Robyn Dodge, 29Austin, Texas
I moved to Boston as an 18-year-old to attend Boston University in pursuit of a degree in archaeology. BU is one of the top institutions for archaeology in the U.S., and I have wanted to be an archaeologist since I was a child. It was a bold ambitious endeavor to move 3,000 miles form my hometown of Santa Ana, Calif., to chase my dreams. I wasn’t a runner in college. I chose to row Division I Crew. We ran as part of our conditioning and cross training. We even raced the Tuft’s 10K every fall as a team. I frequently ran the trails along the Charles River and through town. Athleticism has a rich tradition in Boston. Everything from the Red Sox games, The Head of the Charles Regatta, or The Boston Marathon, Bostonians love their sports traditions.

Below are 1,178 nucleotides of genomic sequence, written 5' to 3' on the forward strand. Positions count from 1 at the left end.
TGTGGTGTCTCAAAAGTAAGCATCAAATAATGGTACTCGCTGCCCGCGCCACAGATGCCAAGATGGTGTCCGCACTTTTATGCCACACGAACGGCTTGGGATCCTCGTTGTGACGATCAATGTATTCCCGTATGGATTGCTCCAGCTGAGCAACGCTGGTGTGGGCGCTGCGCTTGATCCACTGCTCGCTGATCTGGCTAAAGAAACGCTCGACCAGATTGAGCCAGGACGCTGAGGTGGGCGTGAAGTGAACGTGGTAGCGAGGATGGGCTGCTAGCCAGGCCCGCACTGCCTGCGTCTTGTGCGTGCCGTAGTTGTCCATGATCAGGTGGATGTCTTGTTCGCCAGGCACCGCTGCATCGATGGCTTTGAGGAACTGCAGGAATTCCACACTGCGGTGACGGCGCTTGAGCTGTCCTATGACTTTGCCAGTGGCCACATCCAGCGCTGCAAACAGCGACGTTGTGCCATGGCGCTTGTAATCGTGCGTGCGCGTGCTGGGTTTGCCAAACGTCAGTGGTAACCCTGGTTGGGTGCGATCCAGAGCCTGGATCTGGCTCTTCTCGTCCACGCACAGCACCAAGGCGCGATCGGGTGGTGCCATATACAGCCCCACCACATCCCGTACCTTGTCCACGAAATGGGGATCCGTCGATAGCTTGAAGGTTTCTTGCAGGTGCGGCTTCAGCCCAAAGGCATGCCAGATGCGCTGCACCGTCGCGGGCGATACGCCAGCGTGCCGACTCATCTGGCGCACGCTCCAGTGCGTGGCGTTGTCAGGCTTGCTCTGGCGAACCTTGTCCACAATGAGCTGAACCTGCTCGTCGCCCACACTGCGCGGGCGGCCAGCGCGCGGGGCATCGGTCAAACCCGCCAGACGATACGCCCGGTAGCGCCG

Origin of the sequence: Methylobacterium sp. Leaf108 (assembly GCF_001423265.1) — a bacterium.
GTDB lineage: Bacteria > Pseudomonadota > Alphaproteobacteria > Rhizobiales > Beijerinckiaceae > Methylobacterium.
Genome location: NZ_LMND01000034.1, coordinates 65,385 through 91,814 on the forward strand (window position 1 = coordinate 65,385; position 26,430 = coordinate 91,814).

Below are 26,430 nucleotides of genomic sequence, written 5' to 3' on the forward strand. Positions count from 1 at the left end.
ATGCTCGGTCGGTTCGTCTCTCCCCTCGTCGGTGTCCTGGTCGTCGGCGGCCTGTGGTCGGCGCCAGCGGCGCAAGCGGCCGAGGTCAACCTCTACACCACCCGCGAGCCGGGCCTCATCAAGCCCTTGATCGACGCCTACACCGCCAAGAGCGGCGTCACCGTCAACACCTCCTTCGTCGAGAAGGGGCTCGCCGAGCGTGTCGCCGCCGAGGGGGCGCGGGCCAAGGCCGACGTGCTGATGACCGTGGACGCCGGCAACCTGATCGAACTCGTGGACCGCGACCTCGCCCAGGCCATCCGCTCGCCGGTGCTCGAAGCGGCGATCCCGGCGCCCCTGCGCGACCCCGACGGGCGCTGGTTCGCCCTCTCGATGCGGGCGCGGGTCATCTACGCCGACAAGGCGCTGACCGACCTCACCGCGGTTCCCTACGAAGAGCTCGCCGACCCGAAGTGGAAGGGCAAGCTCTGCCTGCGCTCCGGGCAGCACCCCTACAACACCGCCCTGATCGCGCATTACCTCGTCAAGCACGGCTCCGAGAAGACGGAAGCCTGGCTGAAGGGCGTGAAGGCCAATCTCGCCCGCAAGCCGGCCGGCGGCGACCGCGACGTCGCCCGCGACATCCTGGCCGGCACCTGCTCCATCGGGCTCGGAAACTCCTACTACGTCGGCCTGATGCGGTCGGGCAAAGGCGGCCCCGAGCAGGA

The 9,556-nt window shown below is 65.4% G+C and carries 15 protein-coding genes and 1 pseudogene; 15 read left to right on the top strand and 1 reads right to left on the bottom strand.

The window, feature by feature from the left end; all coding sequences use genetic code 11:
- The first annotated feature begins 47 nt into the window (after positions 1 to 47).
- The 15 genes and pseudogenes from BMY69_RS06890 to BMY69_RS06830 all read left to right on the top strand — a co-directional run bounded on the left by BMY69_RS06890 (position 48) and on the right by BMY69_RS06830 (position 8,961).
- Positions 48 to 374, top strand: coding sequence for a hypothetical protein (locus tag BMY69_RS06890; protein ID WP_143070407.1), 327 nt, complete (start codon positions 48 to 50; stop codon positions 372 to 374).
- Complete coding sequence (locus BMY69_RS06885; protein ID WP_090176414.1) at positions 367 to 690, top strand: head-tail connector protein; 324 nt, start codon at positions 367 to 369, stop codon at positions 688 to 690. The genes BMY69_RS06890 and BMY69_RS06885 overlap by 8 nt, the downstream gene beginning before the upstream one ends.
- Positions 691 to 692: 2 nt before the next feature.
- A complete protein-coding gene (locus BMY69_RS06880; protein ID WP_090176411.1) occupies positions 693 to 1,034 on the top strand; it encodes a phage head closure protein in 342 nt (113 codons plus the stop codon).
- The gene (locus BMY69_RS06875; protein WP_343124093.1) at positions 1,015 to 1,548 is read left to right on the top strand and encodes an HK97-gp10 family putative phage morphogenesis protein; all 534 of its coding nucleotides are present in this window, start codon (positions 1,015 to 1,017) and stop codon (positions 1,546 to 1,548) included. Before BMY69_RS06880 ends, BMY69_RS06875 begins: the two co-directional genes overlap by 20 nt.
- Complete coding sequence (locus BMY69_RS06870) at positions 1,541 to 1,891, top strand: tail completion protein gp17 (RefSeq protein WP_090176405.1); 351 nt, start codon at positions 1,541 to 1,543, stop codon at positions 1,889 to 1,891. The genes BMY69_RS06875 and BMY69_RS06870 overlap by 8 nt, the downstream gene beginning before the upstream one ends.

I was very much looking forward to running my first Boston Marathon. I had been a spectator every year that I lived in Boston. I watched the race from Coolidge Corner, Kenmore Square, or at the finish line in Copley Square. The race always takes place on Patriot’s Day, which symbolizes freedom, democracy, and the American Revolution. The point-to-point course is also symbolic of Paul Revere’s ride announcing, “the British are coming.”
The journey of the marathon is about inspiration, hope, and overcoming the impossible. It is also about truly testing human physiology. As I arrived in Boston for the race, I was already emotional. I love running. I really LOVE running. Returning to Boston to run the very prestigious race was an honor and a privilege. I was suddenly part of an elite circle of runners. We are physically worthy of the blessing of the BAA. The oldest, richest, most selective marathon on the planet welcomed me into their world-class event. It is truly humbling.